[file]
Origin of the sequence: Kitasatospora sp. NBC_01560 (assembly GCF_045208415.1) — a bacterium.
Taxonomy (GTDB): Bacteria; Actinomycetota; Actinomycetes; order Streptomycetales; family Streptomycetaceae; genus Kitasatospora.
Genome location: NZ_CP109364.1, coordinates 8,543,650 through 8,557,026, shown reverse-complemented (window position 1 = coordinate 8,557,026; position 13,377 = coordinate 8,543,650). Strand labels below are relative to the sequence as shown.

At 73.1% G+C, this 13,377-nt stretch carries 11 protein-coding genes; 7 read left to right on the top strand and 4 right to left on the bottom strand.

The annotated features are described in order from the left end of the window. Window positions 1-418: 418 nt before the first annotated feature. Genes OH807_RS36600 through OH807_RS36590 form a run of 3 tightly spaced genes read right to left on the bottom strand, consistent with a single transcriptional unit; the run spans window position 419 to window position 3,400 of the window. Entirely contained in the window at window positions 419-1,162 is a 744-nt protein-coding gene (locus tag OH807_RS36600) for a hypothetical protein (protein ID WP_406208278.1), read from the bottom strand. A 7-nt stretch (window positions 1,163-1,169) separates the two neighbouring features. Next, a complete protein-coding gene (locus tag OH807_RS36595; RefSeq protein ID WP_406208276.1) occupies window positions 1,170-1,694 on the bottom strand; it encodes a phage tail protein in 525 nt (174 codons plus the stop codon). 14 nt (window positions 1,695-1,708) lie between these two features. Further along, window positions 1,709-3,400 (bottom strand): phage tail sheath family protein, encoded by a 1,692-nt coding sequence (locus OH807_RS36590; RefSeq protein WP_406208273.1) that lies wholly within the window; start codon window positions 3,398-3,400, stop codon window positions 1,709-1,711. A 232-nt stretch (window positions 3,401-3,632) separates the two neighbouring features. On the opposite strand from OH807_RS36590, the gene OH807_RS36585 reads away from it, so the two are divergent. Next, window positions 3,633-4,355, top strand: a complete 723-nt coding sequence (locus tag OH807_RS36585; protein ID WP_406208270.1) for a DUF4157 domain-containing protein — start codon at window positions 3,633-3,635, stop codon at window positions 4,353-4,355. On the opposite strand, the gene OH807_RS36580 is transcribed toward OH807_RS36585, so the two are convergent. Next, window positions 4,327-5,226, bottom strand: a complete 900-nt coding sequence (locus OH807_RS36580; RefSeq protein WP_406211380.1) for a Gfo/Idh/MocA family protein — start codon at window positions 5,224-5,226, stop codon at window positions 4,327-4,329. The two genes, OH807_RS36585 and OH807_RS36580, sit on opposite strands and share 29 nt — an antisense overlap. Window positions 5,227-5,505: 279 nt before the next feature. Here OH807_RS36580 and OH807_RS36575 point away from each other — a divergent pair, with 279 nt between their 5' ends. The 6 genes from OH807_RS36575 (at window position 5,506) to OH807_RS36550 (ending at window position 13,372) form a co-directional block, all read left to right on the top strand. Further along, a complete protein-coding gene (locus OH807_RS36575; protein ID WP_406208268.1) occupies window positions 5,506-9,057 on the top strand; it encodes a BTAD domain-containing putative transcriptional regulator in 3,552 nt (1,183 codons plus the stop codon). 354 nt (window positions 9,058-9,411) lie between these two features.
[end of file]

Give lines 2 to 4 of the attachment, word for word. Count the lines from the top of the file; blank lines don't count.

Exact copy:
Taxonomy (GTDB): Bacteria; Actinomycetota; Actinomycetes; order Streptomycetales; family Streptomycetaceae; genus Kitasatospora.
Genome location: NZ_CP109364.1, coordinates 8,543,650 through 8,557,026, shown reverse-complemented (window position 1 = coordinate 8,557,026; position 13,377 = coordinate 8,543,650). Strand labels below are relative to the sequence as shown.

At 73.1% G+C, this 13,377-nt stretch carries 11 protein-coding genes; 7 read left to right on the top strand and 4 right to left on the bottom strand.